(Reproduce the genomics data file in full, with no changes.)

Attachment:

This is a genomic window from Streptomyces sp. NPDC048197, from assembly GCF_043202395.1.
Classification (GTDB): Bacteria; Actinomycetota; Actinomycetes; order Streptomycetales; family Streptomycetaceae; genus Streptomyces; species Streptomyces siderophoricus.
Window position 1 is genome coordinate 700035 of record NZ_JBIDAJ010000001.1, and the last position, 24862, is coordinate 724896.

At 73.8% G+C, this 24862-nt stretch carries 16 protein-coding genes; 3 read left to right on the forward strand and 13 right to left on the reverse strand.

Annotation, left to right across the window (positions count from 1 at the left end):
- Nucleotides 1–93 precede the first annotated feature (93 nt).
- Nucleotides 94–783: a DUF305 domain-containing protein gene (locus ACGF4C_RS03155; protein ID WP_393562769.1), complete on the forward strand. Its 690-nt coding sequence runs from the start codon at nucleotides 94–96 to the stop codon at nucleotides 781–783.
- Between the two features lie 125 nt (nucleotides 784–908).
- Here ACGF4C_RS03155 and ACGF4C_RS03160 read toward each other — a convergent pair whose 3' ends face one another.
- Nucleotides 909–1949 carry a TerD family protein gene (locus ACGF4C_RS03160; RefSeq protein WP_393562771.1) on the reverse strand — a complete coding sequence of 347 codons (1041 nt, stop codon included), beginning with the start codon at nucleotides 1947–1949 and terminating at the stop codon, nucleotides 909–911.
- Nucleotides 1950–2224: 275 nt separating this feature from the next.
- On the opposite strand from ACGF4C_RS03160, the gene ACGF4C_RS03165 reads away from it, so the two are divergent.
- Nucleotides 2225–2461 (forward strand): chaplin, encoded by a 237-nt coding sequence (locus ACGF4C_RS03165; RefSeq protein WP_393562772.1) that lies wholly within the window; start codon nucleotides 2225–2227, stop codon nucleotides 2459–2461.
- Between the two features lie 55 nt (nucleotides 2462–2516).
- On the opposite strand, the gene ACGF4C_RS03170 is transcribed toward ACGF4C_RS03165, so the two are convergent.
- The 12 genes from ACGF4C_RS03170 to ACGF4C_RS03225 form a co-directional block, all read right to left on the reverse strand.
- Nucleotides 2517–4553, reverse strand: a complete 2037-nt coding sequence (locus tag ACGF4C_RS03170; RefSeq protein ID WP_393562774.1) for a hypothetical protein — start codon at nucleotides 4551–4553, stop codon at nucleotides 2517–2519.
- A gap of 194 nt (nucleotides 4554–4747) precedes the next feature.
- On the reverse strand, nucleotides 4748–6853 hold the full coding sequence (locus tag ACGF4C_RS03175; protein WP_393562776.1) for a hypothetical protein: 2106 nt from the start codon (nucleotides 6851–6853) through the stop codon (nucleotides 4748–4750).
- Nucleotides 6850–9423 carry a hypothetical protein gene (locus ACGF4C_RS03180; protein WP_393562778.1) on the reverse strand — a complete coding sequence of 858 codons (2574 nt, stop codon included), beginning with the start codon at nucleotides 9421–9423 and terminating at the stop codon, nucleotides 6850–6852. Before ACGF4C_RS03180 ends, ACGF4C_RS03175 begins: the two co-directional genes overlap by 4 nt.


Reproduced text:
This is a genomic window from Streptomyces sp. NPDC048197, from assembly GCF_043202395.1.
Classification (GTDB): Bacteria; Actinomycetota; Actinomycetes; order Streptomycetales; family Streptomycetaceae; genus Streptomyces; species Streptomyces siderophoricus.
Window position 1 is genome coordinate 700035 of record NZ_JBIDAJ010000001.1, and the last position, 24862, is coordinate 724896.

At 73.8% G+C, this 24862-nt stretch carries 16 protein-coding genes; 3 read left to right on the forward strand and 13 right to left on the reverse strand.

Annotation, left to right across the window (positions count from 1 at the left end):
- Nucleotides 1–93 precede the first annotated feature (93 nt).
- Nucleotides 94–783: a DUF305 domain-containing protein gene (locus ACGF4C_RS03155; protein ID WP_393562769.1), complete on the forward strand. Its 690-nt coding sequence runs from the start codon at nucleotides 94–96 to the stop codon at nucleotides 781–783.
- Between the two features lie 125 nt (nucleotides 784–908).
- Here ACGF4C_RS03155 and ACGF4C_RS03160 read toward each other — a convergent pair whose 3' ends face one another.
- Nucleotides 909–1949 carry a TerD family protein gene (locus ACGF4C_RS03160; RefSeq protein WP_393562771.1) on the reverse strand — a complete coding sequence of 347 codons (1041 nt, stop codon included), beginning with the start codon at nucleotides 1947–1949 and terminating at the stop codon, nucleotides 909–911.
- Nucleotides 1950–2224: 275 nt separating this feature from the next.
- On the opposite strand from ACGF4C_RS03160, the gene ACGF4C_RS03165 reads away from it, so the two are divergent.
- Nucleotides 2225–2461 (forward strand): chaplin, encoded by a 237-nt coding sequence (locus ACGF4C_RS03165; RefSeq protein WP_393562772.1) that lies wholly within the window; start codon nucleotides 2225–2227, stop codon nucleotides 2459–2461.
- Between the two features lie 55 nt (nucleotides 2462–2516).
- On the opposite strand, the gene ACGF4C_RS03170 is transcribed toward ACGF4C_RS03165, so the two are convergent.
- The 12 genes from ACGF4C_RS03170 to ACGF4C_RS03225 form a co-directional block, all read right to left on the reverse strand.
- Nucleotides 2517–4553, reverse strand: a complete 2037-nt coding sequence (locus tag ACGF4C_RS03170; RefSeq protein ID WP_393562774.1) for a hypothetical protein — start codon at nucleotides 4551–4553, stop codon at nucleotides 2517–2519.
- A gap of 194 nt (nucleotides 4554–4747) precedes the next feature.
- On the reverse strand, nucleotides 4748–6853 hold the full coding sequence (locus tag ACGF4C_RS03175; protein WP_393562776.1) for a hypothetical protein: 2106 nt from the start codon (nucleotides 6851–6853) through the stop codon (nucleotides 4748–4750).
- Nucleotides 6850–9423 carry a hypothetical protein gene (locus ACGF4C_RS03180; protein WP_393562778.1) on the reverse strand — a complete coding sequence of 858 codons (2574 nt, stop codon included), beginning with the start codon at nucleotides 9421–9423 and terminating at the stop codon, nucleotides 6850–6852. Before ACGF4C_RS03180 ends, ACGF4C_RS03175 begins: the two co-directional genes overlap by 4 nt.